Back to Restoration Process
There remains a layer of muck on the bottom of Lake Trafford that is said to have acquired over many years of agricultural runoff and over spraying of vegetation. The entire Lake Trafford restoration project is centered on the removal of this muck from the bottom of the lake (Grant 3/21/00).
The U.S Army Core of Engineers is currently working on a topographical survey of the lake, "This is because the muck varies in depth throughout the lake," said Frank Grant, the Project Manager for the Lake Trafford Restoration from the U.S. Army Core of Engineers. "Then throughout the summer  we hope to begin working on the designs for the pipeline that will carry the water from the lake to the disposal area and vise-versa, as well as the designs for the dikes that will go around the disposal area," said Grant. "All of these plans we hope to have completed by December; at which time we can begin advertising for contractors which will take an additional three months" (Grant 3/21/00).
The pipeline that will transport the muck both from the dredging boat to the disposal area north of the lake and back to the lake will be between 18 and 36 inches in diameter. "The only concern that people are raising about the pipeline so far is the noise it may create to get it installed," said Grant. He has already assured people the noise of installing the pipeline will be minimal. When the pipeline is installed, dredging boats will go out on the lake, and quadrant by quadrant they will suck up all the muck and send it to the disposal area (Grant 3/21/00).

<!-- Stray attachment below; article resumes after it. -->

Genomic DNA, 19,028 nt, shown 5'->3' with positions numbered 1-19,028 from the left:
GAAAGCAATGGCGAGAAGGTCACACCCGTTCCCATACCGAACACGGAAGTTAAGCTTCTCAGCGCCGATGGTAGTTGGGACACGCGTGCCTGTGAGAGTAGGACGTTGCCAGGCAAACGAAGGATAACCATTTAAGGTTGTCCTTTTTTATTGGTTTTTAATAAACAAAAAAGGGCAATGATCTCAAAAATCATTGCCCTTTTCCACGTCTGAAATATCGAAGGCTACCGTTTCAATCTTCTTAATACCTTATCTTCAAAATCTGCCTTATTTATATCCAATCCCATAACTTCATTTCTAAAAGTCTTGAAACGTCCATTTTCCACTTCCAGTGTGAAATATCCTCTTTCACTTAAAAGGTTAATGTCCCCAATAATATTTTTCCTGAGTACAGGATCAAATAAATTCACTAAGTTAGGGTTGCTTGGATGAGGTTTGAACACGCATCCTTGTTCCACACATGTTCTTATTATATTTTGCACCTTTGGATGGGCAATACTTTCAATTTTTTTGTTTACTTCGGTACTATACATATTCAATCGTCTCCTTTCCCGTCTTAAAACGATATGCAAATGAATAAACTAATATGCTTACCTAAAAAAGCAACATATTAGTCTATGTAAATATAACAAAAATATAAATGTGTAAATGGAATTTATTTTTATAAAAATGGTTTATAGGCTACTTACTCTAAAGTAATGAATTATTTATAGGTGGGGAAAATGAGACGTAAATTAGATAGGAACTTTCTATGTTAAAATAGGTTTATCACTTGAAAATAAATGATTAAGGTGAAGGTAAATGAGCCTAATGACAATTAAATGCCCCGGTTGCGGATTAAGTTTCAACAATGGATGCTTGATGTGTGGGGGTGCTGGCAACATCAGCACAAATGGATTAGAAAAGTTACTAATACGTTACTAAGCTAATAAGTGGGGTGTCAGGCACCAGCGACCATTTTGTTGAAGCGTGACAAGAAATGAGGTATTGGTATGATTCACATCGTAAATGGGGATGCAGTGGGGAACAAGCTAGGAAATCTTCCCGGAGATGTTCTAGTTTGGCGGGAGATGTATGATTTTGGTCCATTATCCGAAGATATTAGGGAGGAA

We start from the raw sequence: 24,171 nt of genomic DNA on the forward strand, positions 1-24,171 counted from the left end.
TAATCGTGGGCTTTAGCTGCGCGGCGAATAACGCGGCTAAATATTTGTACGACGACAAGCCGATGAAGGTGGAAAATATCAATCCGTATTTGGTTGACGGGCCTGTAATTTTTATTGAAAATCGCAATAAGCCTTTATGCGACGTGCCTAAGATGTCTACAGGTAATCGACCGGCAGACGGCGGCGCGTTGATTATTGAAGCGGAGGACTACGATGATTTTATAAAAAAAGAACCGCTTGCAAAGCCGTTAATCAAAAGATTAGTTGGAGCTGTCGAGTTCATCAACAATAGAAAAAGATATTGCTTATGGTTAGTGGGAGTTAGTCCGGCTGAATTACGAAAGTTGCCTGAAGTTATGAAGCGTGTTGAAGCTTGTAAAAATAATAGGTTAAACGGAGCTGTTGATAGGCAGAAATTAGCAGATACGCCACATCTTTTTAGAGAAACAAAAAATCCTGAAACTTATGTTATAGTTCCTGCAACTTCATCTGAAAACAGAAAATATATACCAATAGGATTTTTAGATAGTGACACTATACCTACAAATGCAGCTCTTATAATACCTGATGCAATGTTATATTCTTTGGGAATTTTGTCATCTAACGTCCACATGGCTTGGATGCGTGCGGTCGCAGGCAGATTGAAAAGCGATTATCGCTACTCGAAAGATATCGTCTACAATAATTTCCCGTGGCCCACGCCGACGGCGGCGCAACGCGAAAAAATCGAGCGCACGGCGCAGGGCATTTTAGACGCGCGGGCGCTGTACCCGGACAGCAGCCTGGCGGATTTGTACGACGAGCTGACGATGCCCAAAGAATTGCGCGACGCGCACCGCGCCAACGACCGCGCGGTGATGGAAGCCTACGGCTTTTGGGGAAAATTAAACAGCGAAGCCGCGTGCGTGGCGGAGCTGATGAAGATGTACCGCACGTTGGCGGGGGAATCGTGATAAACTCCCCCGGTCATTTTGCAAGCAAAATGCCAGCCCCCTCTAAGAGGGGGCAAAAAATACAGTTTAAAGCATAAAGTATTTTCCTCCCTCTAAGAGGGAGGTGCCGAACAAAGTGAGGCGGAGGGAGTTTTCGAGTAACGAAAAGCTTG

Once in the disposal area, the Core hopes the muck will sift to the bottom leaving very clean and clear water. If the water does not end up as clean as the Core would like, then there will be coagulants added to the water. This is not something people should be alarmed about because there are coagulants added to everyday drinking water as well. The only thing that concerns the Core about with the coagulants is the fact that they may cause some environmental damage down the road (Grant 3/21/00)
The Core expects people to be working on the project of dredging Lake Trafford 24 hours a day seven days a week. At this pace the completion is expected three years after the dredging is started (Grant 3/21/00).